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Review: Zoe Quinn’s Depression Quest

Review: Zoe Quinn’s Depression Quest

screenshot

Depression Quest
by Zoe Quinn
2013
Hypertext / Twine Game
Steam / Play for Free


I know, the title doesn’t scream ‘thrilling-thing-you-want-to-do’ but bear with me for a second. Depression Quest is an interactive Twine game with collaborators Patrick Lindsey and Issac Schankler. You play as someone living with depression who is given everyday situations to navigate and choices as to what you can decide to do.

It is not a fun game.

It isn’t meant to be.

The purpose is to educate those who play so they have a better understanding of what living with depression entails, this can range from people struggling with the mental illness or those trying to support them. As you begin you are given snippets of information about your background such as your social circle and the fact you have a girlfriend called Alex.

The story is navigated via hyperlinks but additionally also has music which you are encouraged to listen to as you play. But you don’t miss anything if you do; I gather it’s there to provide some sort of ambience yet it’s rather just stereotypical sad piano.

Depending on which choice you take, others are struck through so you no longer have that option. You can see the most positive or logical option, you know it’s there, but you’ve chosen to ignore it or not pursue it for whatever reason. This element of the game in particular I found interesting, more evocative of real life frustration. You’ve made a choice. You can’t go back. You have to deal with what’s left.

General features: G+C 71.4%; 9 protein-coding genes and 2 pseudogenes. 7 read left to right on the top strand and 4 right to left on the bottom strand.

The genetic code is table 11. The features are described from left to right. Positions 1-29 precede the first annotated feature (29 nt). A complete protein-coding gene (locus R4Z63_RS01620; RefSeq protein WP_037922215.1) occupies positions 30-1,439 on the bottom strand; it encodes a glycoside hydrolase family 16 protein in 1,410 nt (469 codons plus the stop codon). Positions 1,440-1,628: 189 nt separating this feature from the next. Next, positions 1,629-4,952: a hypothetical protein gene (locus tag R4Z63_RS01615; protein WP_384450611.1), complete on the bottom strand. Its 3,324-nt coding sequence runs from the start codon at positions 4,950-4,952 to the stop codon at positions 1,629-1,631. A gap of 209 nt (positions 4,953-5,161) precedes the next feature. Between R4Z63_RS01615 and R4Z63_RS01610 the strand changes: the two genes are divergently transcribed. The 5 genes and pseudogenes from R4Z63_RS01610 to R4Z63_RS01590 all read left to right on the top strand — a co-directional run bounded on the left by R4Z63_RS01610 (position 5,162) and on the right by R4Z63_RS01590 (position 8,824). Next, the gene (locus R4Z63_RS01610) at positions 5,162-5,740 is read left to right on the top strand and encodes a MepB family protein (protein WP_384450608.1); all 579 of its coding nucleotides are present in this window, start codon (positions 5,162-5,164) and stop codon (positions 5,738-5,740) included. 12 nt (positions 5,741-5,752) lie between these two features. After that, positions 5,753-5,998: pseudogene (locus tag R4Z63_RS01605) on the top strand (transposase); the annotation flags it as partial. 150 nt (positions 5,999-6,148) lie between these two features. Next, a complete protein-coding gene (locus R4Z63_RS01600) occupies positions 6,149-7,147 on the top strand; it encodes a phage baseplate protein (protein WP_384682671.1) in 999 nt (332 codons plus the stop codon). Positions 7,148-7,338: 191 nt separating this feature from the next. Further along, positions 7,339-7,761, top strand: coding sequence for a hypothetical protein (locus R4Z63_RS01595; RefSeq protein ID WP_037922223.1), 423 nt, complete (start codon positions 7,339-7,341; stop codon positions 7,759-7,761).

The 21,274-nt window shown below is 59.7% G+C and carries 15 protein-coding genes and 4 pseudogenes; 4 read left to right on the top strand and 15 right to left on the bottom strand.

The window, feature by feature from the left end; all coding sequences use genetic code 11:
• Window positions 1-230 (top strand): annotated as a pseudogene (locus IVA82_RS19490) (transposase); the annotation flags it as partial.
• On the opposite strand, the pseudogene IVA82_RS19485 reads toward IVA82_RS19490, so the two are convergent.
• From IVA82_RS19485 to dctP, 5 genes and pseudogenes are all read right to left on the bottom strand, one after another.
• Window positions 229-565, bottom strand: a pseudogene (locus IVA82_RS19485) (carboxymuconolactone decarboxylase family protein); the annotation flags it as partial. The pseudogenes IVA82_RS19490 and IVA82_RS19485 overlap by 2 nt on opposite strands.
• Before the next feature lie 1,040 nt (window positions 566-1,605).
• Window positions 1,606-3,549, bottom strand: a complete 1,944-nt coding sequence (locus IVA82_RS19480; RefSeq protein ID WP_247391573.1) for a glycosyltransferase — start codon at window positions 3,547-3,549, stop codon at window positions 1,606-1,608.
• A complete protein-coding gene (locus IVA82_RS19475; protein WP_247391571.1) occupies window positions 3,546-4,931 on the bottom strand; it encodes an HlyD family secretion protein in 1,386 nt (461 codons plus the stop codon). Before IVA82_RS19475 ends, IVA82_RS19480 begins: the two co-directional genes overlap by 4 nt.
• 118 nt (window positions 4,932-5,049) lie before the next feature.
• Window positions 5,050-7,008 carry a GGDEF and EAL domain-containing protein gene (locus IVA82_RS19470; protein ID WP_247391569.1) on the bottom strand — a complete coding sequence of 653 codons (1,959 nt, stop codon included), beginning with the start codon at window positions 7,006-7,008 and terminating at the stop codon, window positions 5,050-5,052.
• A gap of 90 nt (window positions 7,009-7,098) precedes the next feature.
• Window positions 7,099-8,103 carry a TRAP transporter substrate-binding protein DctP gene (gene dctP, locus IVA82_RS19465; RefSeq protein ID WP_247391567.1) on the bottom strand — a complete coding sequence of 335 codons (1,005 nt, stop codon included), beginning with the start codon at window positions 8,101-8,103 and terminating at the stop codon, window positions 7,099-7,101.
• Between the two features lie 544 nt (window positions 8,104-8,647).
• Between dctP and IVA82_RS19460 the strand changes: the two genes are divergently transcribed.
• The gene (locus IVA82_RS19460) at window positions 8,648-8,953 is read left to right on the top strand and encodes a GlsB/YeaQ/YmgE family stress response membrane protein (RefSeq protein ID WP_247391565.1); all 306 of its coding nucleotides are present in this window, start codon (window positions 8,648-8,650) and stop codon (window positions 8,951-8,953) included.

However, a drawback for Depression Quest is that if you’ve dealt with or are dealing with depression you know how to get the ‘positive’ outcome. As with all games, you want to beat them, you want to achieve the best possible outcome and with this, it’s fairly simple to do. This part of the gameplay feels almost encouraging, that if you can manage it here there’s the possibility you can do it for yourself too.

Additionally, parts of the writing start to feel like it’s more of a personal account of their mental health, what choices they feel they had at that time so it can come across as very narrow in its scope, and slightly tedious.

Adversely you do get several chances to open up to the other characters, to change your progression if you’ve decided this isn’t quite the path you want. One thing that is beneficial is that the game provides something akin to stress relief. You can choose the most disastrous options but there is no fall out, no lasting damage, no broken friendships, etc. It’s all contained in cyberspace, waiting for the reset button.

In essence, it is an educational tool in a sea of thousands and there is no doubt that for some it has served its purpose. Depression Quest is a good attempt at trying to battle the stigma of mental illness through a more interactive, widely accessible platform and should be utilised more often.